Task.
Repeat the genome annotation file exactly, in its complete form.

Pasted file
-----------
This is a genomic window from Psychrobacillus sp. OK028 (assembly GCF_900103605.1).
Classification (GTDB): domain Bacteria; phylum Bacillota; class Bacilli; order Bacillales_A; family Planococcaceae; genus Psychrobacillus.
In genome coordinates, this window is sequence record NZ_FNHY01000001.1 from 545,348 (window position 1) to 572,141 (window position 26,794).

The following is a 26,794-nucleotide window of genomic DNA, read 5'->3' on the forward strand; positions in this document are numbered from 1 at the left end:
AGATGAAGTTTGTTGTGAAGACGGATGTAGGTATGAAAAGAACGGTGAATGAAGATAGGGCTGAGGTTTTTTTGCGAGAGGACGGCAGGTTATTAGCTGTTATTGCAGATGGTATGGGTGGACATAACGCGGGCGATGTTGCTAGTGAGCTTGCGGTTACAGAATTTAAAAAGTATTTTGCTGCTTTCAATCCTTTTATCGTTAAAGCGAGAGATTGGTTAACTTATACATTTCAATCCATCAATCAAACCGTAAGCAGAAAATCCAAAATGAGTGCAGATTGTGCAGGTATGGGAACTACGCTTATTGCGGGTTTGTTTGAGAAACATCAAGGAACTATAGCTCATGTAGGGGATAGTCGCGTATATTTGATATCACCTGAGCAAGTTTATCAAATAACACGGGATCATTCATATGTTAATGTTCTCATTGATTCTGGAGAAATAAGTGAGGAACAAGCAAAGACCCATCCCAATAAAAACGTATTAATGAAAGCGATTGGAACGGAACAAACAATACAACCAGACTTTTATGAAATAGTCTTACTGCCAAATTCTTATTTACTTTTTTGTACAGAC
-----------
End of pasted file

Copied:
This is a genomic window from Psychrobacillus sp. OK028 (assembly GCF_900103605.1).
Classification (GTDB): domain Bacteria; phylum Bacillota; class Bacilli; order Bacillales_A; family Planococcaceae; genus Psychrobacillus.
In genome coordinates, this window is sequence record NZ_FNHY01000001.1 from 545,348 (window position 1) to 572,141 (window position 26,794).

The following is a 26,794-nucleotide window of genomic DNA, read 5'->3' on the forward strand; positions in this document are numbered from 1 at the left end:
AGATGAAGTTTGTTGTGAAGACGGATGTAGGTATGAAAAGAACGGTGAATGAAGATAGGGCTGAGGTTTTTTTGCGAGAGGACGGCAGGTTATTAGCTGTTATTGCAGATGGTATGGGTGGACATAACGCGGGCGATGTTGCTAGTGAGCTTGCGGTTACAGAATTTAAAAAGTATTTTGCTGCTTTCAATCCTTTTATCGTTAAAGCGAGAGATTGGTTAACTTATACATTTCAATCCATCAATCAAACCGTAAGCAGAAAATCCAAAATGAGTGCAGATTGTGCAGGTATGGGAACTACGCTTATTGCGGGTTTGTTTGAGAAACATCAAGGAACTATAGCTCATGTAGGGGATAGTCGCGTATATTTGATATCACCTGAGCAAGTTTATCAAATAACACGGGATCATTCATATGTTAATGTTCTCATTGATTCTGGAGAAATAAGTGAGGAACAAGCAAAGACCCATCCCAATAAAAACGTATTAATGAAAGCGATTGGAACGGAACAAACAATACAACCAGACTTTTATGAAATAGTCTTACTGCCAAATTCTTATTTACTTTTTTGTACAGAC